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Has the "heat convection" puzzle of the sun been solved?

Scientists are making another small step towards cracking the mysteries of space weather

A coronal mass ejection erupting from our Sun on August 31, 2012. Photo: NASA/GSFC/SDO
A coronal mass ejection erupting from our Sun on August 31, 2012. Photo: NASA/GSFC/SDO

A new study from the University of Colorado at Boulder could help scientists better understand the phenomena that create the "sunspots".

The sun has fascinated scientists for a long time. But this ball of super-hot plasma—the closest star to Earth—is also very difficult to study, leaving many questions unanswered.

Now the researchers have a possible answer to the solar phenomenon that has been puzzling for a long time and is known as the "heat convection puzzle". The findings, recently published in the Official Journal of the American Academy of Sciences (PNAS), open a new window into the inner workings of the Sun and may help understand space weather that affects everything from satellites to the power grid.

The sun has several distinct zones. One of them, the heat convection zone, extends over 200,000 km (200 mega-meters) more or less and makes up the outer 30 percent of the Sun. Energy created by nuclear fusion in the Sun's core moves outward towards the surface. When it reaches the heat convection zone, the energy causes the flow to swirl in eddies and spirals called convection currents.

Scientists believed that the largest of these eddies should be about the same size as the heat convection zone itself - 200,000 km - and began to look for these "giant cells", as they were called. But despite searching for many years, the researchers were unable to observe such large convective flows, hence the puzzle.

"Why were classical giant cells not observed? And why and how do the observations seem to contradict numerical models?” said Keith Joline, a professor at the University of Colorado at Boulder and head of the Department of Applied Mathematics and one of the study's co-authors.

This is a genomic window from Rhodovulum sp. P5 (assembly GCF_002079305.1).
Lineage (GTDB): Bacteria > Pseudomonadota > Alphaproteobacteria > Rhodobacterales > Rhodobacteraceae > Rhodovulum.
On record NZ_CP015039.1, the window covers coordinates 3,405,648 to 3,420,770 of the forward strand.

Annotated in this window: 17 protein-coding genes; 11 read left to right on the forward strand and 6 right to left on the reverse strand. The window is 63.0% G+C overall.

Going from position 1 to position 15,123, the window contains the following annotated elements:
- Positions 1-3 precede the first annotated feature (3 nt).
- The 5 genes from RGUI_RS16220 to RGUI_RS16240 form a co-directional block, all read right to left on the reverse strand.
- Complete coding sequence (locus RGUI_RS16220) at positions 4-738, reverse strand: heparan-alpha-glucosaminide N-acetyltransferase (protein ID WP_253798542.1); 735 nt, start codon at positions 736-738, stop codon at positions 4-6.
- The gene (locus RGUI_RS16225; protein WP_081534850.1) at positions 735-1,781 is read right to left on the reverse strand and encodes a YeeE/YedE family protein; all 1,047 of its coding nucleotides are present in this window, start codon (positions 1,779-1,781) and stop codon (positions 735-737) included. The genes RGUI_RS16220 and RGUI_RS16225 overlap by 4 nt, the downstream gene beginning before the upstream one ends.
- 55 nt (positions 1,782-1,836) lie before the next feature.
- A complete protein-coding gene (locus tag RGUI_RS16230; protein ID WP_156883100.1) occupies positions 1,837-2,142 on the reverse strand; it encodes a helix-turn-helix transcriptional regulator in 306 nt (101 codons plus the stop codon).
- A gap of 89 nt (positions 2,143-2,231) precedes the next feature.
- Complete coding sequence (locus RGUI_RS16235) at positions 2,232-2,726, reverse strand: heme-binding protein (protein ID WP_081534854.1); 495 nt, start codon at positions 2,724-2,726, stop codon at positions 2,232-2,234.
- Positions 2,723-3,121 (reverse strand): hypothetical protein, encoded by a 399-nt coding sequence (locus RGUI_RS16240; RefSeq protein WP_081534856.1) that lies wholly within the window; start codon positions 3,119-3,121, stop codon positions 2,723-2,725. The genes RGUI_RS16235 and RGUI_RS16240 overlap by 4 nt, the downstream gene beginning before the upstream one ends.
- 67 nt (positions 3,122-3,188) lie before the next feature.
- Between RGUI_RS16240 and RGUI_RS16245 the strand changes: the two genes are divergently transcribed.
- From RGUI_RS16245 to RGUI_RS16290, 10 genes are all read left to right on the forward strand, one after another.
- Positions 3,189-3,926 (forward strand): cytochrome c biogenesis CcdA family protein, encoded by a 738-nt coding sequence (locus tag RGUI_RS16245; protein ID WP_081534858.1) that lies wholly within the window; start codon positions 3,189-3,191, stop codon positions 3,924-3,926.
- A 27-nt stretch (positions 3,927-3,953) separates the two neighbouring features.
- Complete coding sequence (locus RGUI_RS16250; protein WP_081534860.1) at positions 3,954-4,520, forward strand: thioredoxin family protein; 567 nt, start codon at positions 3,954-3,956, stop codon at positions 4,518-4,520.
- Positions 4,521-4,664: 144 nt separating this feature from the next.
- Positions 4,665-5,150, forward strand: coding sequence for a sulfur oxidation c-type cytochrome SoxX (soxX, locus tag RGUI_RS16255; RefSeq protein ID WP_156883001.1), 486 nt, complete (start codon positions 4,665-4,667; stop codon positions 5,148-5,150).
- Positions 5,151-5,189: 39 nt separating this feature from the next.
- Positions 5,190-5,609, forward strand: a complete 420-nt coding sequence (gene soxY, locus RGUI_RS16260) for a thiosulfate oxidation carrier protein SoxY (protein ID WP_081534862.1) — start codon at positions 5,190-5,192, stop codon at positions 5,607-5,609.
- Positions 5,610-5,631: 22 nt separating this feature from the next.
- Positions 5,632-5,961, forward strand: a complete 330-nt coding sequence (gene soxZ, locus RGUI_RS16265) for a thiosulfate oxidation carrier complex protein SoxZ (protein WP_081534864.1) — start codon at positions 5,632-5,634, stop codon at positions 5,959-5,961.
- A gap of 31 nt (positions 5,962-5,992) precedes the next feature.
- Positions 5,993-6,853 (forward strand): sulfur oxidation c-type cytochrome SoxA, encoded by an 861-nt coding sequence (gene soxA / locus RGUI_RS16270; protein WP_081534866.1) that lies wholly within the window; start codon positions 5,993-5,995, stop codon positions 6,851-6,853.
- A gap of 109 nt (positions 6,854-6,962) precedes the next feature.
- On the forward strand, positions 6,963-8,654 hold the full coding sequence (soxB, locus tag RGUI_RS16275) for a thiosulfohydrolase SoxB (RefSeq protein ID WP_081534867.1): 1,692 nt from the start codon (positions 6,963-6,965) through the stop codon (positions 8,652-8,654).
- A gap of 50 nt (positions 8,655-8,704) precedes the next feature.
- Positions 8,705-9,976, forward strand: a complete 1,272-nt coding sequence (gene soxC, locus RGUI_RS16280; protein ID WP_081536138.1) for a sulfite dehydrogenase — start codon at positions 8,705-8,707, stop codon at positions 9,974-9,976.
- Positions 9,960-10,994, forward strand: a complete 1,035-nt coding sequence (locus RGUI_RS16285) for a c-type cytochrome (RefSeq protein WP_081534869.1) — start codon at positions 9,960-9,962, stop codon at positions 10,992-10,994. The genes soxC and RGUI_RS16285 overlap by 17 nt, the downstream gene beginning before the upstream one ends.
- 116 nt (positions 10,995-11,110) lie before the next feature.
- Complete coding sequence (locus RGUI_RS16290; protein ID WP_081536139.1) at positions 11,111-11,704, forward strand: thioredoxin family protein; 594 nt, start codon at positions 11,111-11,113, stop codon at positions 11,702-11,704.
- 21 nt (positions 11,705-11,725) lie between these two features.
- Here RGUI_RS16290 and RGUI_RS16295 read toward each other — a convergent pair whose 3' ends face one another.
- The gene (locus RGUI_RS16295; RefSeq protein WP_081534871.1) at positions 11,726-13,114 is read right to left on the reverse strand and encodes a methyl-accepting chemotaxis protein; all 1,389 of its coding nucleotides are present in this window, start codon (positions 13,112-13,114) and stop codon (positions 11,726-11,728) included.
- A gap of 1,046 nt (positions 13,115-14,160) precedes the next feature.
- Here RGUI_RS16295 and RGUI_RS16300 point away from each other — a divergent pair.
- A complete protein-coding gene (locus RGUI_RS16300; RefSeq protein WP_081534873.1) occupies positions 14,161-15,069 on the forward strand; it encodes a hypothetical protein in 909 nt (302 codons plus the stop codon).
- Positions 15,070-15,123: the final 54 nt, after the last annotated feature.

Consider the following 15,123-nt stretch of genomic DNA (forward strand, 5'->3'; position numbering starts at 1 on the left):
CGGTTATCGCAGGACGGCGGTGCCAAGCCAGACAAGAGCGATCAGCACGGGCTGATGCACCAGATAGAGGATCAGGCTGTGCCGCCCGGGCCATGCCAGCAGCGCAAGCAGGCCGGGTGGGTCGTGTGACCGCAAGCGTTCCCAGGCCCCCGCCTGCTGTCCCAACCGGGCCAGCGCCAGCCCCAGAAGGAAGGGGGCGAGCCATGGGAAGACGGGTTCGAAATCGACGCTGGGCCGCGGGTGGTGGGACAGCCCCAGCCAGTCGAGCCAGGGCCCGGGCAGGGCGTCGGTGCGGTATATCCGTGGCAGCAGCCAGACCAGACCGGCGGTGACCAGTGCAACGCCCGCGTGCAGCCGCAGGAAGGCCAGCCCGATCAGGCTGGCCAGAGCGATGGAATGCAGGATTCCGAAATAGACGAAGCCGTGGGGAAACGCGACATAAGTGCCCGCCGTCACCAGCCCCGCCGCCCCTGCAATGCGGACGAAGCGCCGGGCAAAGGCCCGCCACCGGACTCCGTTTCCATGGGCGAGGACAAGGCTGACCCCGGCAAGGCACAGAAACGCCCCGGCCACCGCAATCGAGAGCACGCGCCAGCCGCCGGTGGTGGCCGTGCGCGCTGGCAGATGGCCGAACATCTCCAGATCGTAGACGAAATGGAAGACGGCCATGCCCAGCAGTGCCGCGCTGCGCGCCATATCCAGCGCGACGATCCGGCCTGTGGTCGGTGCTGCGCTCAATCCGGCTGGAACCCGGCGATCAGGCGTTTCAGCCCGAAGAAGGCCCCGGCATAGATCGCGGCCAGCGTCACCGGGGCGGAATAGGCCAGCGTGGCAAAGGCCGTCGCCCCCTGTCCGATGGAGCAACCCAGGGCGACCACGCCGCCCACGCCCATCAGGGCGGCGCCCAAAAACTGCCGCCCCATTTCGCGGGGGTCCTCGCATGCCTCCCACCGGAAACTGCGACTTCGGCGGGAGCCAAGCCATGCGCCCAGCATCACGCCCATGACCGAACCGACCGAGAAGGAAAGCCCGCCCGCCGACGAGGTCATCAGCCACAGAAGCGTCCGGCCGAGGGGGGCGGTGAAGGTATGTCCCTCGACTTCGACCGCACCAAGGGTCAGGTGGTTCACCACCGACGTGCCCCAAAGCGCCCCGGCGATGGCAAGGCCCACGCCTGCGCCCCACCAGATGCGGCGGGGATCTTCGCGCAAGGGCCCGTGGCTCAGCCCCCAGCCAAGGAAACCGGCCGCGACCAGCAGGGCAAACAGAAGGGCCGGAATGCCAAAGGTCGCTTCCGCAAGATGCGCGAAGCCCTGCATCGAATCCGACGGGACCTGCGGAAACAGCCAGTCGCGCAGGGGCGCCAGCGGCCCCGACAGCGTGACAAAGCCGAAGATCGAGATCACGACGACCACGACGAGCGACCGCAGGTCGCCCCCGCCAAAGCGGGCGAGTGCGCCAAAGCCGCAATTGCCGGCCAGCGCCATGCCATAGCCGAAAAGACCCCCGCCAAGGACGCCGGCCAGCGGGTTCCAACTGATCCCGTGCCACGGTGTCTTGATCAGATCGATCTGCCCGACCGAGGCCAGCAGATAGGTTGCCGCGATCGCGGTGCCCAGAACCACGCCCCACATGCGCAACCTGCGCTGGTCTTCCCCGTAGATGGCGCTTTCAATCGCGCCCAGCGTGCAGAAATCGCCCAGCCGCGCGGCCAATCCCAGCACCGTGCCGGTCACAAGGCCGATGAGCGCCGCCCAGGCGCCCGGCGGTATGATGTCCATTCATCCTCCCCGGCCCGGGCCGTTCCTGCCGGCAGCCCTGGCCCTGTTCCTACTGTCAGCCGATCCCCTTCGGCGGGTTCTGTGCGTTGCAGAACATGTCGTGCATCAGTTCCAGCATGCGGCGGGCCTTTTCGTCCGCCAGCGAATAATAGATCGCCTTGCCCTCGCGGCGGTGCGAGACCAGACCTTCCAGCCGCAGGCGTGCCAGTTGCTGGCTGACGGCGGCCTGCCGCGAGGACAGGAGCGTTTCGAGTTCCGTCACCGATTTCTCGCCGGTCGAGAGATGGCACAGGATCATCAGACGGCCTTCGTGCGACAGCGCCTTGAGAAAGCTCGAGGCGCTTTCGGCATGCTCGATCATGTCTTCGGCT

A new study by Geoffrey Vasil, Nicholas Featherstone and Julien claims that the rotation of the sun is more important than researchers previously thought. Strong rotation creates elongated, ellipse-shaped conduction flows whose true size is 30,000 km, not 200,000.

They based this theoretical prediction on multidisciplinary equations and theories used in the fields of physics, mathematics, meteorology and oceanography.

"Actually, there are no giant cells," said Julien. "This opinion that they believed in for a long time or the hunt for them were a distraction. The rotation gives a different structure to the flow of currents, the maximum of which is of the order of 30 mega meters".

These findings are important because they offer a solution to a scientific problem that has existed for decades, Julien said.

"The sun is the giver of life, but it also has many strange things," said Jolain. "Our universe is made up of stars and we know that stars are also connected to planetary systems, so understanding the planetary system closest to us and the star closest to us is very important from a general scientific point of view - where do we come from? And how did we get there?"

לThe scientific article

More of the topic in Hayadan:

6 תגובות

  1. Addington managed to convince everyone and himself of something that we can never confirm or disprove. What is certain is that the observations will not fit the theory because it is a theory from the era of carriages and horses, gas and steam. The sun emits all the elements in the periodic table. And it is impossible to treat it as a hot gas and suddenly call it plasma without falsifying the theory from the ground up. Patches will not help here. A whole new paradigm is needed. The electric universe

  2. Everything is in the Gemara, you don't need to research, just study it and you will know everything

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